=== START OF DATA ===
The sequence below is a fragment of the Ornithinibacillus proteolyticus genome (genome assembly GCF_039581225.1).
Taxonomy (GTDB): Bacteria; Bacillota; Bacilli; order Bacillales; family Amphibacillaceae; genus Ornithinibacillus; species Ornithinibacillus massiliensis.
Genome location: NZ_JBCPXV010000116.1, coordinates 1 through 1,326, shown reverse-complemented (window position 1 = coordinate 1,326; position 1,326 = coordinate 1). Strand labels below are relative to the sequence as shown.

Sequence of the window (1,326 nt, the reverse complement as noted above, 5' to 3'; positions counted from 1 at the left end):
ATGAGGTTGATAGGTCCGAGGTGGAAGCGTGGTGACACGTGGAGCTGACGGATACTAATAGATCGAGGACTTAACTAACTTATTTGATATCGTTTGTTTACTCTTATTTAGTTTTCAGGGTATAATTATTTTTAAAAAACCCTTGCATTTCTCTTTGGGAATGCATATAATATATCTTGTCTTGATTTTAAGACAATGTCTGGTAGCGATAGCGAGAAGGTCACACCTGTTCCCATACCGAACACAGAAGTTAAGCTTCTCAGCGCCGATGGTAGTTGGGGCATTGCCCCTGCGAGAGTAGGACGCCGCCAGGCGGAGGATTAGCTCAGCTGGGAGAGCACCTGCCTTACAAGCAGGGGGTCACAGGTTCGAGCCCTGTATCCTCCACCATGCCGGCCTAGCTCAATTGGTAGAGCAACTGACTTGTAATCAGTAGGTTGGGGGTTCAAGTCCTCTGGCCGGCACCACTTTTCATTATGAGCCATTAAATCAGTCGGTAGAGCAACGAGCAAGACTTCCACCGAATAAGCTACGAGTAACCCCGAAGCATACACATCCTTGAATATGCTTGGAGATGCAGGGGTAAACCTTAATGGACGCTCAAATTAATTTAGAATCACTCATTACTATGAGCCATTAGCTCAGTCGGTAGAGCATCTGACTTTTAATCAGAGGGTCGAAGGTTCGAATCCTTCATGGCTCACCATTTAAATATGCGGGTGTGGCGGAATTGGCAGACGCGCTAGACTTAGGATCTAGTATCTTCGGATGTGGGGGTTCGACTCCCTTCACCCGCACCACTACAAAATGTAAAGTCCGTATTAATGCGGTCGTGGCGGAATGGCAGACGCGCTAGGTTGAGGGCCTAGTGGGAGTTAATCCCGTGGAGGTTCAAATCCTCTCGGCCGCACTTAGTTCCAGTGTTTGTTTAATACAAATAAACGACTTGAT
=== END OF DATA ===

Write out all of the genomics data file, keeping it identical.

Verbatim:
The sequence below is a fragment of the Ornithinibacillus proteolyticus genome (genome assembly GCF_039581225.1).
Taxonomy (GTDB): Bacteria; Bacillota; Bacilli; order Bacillales; family Amphibacillaceae; genus Ornithinibacillus; species Ornithinibacillus massiliensis.
Genome location: NZ_JBCPXV010000116.1, coordinates 1 through 1,326, shown reverse-complemented (window position 1 = coordinate 1,326; position 1,326 = coordinate 1). Strand labels below are relative to the sequence as shown.

Sequence of the window (1,326 nt, the reverse complement as noted above, 5' to 3'; positions counted from 1 at the left end):
ATGAGGTTGATAGGTCCGAGGTGGAAGCGTGGTGACACGTGGAGCTGACGGATACTAATAGATCGAGGACTTAACTAACTTATTTGATATCGTTTGTTTACTCTTATTTAGTTTTCAGGGTATAATTATTTTTAAAAAACCCTTGCATTTCTCTTTGGGAATGCATATAATATATCTTGTCTTGATTTTAAGACAATGTCTGGTAGCGATAGCGAGAAGGTCACACCTGTTCCCATACCGAACACAGAAGTTAAGCTTCTCAGCGCCGATGGTAGTTGGGGCATTGCCCCTGCGAGAGTAGGACGCCGCCAGGCGGAGGATTAGCTCAGCTGGGAGAGCACCTGCCTTACAAGCAGGGGGTCACAGGTTCGAGCCCTGTATCCTCCACCATGCCGGCCTAGCTCAATTGGTAGAGCAACTGACTTGTAATCAGTAGGTTGGGGGTTCAAGTCCTCTGGCCGGCACCACTTTTCATTATGAGCCATTAAATCAGTCGGTAGAGCAACGAGCAAGACTTCCACCGAATAAGCTACGAGTAACCCCGAAGCATACACATCCTTGAATATGCTTGGAGATGCAGGGGTAAACCTTAATGGACGCTCAAATTAATTTAGAATCACTCATTACTATGAGCCATTAGCTCAGTCGGTAGAGCATCTGACTTTTAATCAGAGGGTCGAAGGTTCGAATCCTTCATGGCTCACCATTTAAATATGCGGGTGTGGCGGAATTGGCAGACGCGCTAGACTTAGGATCTAGTATCTTCGGATGTGGGGGTTCGACTCCCTTCACCCGCACCACTACAAAATGTAAAGTCCGTATTAATGCGGTCGTGGCGGAATGGCAGACGCGCTAGGTTGAGGGCCTAGTGGGAGTTAATCCCGTGGAGGTTCAAATCCTCTCGGCCGCACTTAGTTCCAGTGTTTGTTTAATACAAATAAACGACTTGAT